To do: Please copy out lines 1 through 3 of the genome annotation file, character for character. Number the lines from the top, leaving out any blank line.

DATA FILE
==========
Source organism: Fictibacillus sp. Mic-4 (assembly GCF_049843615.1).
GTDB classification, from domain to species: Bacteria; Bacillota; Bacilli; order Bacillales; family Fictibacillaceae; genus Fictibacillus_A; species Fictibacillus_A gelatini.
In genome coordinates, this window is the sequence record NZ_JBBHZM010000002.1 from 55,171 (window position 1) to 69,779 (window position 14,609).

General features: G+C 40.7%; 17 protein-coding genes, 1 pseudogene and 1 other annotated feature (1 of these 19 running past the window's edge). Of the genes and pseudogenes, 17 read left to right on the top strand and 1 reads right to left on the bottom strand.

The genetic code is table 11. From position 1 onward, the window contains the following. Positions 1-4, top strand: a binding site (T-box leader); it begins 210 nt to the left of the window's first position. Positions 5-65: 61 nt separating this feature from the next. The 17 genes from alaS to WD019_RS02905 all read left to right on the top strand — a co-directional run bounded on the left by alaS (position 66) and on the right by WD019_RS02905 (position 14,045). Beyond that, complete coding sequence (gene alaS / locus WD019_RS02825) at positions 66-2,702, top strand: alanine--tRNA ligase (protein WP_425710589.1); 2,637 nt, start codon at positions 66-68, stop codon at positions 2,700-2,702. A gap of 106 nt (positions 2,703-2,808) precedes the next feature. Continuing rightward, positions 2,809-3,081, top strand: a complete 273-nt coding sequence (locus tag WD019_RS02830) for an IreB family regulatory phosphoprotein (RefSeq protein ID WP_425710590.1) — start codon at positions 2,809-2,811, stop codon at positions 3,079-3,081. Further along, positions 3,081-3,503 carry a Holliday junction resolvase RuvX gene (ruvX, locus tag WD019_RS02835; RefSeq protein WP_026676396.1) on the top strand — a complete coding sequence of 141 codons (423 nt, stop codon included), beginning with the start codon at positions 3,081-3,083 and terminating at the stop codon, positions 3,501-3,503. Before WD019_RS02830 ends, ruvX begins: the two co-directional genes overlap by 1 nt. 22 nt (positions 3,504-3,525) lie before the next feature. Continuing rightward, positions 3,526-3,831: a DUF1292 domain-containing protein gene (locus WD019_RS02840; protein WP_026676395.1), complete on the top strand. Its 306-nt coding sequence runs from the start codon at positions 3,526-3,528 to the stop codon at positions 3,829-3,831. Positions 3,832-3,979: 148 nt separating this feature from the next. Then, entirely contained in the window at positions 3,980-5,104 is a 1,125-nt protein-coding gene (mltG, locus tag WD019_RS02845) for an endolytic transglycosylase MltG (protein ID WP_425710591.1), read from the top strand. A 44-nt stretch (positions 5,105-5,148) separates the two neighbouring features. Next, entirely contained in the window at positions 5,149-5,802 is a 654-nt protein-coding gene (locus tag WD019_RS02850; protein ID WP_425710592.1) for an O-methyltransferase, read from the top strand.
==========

Source organism: Fictibacillus sp. Mic-4 (assembly GCF_049843615.1).
GTDB classification, from domain to species: Bacteria; Bacillota; Bacilli; order Bacillales; family Fictibacillaceae; genus Fictibacillus_A; species Fictibacillus_A gelatini.
In genome coordinates, this window is the sequence record NZ_JBBHZM010000002.1 from 55,171 (window position 1) to 69,779 (window position 14,609).